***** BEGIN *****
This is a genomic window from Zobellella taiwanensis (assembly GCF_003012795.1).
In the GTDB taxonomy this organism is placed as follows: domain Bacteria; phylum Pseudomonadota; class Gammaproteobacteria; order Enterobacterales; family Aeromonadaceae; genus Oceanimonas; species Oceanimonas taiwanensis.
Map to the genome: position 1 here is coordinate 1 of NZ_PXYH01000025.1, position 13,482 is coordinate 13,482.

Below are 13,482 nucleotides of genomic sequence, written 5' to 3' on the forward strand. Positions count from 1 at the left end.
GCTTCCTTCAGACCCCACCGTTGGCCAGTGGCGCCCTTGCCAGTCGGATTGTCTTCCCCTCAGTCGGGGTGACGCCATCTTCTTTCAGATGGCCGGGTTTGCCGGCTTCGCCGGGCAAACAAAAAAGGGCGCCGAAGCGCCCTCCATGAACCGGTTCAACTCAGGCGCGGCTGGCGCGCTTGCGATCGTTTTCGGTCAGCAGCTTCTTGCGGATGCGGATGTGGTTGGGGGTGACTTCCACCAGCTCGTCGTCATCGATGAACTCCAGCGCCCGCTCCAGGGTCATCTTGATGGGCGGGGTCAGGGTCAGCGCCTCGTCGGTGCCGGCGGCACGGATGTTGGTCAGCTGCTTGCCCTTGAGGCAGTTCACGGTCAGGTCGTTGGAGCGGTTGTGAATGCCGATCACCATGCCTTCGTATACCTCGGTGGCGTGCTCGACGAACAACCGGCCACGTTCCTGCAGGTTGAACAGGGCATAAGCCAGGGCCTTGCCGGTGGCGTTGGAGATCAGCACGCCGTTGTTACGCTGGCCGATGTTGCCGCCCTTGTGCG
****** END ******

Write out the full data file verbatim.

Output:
This is a genomic window from Zobellella taiwanensis (assembly GCF_003012795.1).
In the GTDB taxonomy this organism is placed as follows: domain Bacteria; phylum Pseudomonadota; class Gammaproteobacteria; order Enterobacterales; family Aeromonadaceae; genus Oceanimonas; species Oceanimonas taiwanensis.
Map to the genome: position 1 here is coordinate 1 of NZ_PXYH01000025.1, position 13,482 is coordinate 13,482.

Below are 13,482 nucleotides of genomic sequence, written 5' to 3' on the forward strand. Positions count from 1 at the left end.
GCTTCCTTCAGACCCCACCGTTGGCCAGTGGCGCCCTTGCCAGTCGGATTGTCTTCCCCTCAGTCGGGGTGACGCCATCTTCTTTCAGATGGCCGGGTTTGCCGGCTTCGCCGGGCAAACAAAAAAGGGCGCCGAAGCGCCCTCCATGAACCGGTTCAACTCAGGCGCGGCTGGCGCGCTTGCGATCGTTTTCGGTCAGCAGCTTCTTGCGGATGCGGATGTGGTTGGGGGTGACTTCCACCAGCTCGTCGTCATCGATGAACTCCAGCGCCCGCTCCAGGGTCATCTTGATGGGCGGGGTCAGGGTCAGCGCCTCGTCGGTGCCGGCGGCACGGATGTTGGTCAGCTGCTTGCCCTTGAGGCAGTTCACGGTCAGGTCGTTGGAGCGGTTGTGAATGCCGATCACCATGCCTTCGTATACCTCGGTGGCGTGCTCGACGAACAACCGGCCACGTTCCTGCAGGTTGAACAGGGCATAAGCCAGGGCCTTGCCGGTGGCGTTGGAGATCAGCACGCCGTTGTTACGCTGGCCGATGTTGCCGCCCTTGTGCG